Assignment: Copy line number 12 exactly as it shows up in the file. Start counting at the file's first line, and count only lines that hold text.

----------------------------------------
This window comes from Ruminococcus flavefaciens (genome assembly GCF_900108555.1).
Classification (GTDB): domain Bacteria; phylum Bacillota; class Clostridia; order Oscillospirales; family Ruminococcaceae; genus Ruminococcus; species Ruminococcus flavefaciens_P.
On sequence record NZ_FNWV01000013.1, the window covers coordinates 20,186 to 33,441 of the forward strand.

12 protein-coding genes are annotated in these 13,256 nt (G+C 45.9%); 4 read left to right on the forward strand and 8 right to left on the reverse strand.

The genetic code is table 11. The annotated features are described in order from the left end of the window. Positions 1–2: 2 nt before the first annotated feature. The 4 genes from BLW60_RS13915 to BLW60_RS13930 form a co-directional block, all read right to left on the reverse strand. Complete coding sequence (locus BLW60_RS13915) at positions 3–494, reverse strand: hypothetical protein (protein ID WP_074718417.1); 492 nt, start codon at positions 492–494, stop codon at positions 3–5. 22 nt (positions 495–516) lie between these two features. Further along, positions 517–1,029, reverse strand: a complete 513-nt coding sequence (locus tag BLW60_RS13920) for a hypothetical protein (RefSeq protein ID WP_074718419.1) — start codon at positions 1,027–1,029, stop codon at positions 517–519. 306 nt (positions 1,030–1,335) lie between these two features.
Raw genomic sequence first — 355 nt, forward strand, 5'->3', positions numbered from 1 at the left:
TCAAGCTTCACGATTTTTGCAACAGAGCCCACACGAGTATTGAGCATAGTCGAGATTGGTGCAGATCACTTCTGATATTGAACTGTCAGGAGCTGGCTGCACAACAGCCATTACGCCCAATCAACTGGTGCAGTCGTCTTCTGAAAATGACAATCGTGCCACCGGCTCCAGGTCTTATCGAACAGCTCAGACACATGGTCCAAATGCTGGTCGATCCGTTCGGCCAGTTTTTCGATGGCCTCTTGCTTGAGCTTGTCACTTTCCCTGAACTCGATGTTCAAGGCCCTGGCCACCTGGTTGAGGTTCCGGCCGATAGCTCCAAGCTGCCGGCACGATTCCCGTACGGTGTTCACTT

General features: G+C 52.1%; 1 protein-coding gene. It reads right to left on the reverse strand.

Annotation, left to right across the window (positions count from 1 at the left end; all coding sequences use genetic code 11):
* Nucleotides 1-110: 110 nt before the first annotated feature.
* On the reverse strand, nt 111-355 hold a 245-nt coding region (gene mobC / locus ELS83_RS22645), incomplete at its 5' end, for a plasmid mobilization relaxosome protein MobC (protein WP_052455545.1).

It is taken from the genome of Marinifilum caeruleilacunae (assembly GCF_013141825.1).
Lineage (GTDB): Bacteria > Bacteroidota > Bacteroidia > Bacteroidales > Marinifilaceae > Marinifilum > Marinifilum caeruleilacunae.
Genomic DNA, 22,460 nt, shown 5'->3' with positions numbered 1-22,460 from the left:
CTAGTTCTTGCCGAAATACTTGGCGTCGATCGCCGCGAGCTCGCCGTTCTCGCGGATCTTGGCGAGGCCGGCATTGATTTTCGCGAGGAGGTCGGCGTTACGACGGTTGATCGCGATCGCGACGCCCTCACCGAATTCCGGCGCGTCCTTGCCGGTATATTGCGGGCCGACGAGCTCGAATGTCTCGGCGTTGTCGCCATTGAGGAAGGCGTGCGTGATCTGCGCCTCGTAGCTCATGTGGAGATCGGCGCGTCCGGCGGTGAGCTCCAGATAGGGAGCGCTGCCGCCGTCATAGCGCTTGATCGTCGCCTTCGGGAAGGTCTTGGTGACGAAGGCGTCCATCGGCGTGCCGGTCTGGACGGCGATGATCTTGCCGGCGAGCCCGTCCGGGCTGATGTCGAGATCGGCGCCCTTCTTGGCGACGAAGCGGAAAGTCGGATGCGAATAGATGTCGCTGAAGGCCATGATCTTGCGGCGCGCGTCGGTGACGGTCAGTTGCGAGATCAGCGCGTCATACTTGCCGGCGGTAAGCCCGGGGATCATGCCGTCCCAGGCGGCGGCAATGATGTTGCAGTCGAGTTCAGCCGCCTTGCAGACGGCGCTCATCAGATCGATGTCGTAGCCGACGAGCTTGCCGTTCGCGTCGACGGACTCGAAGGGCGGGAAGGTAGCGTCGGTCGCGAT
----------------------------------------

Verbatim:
It is taken from the genome of Marinifilum caeruleilacunae (assembly GCF_013141825.1).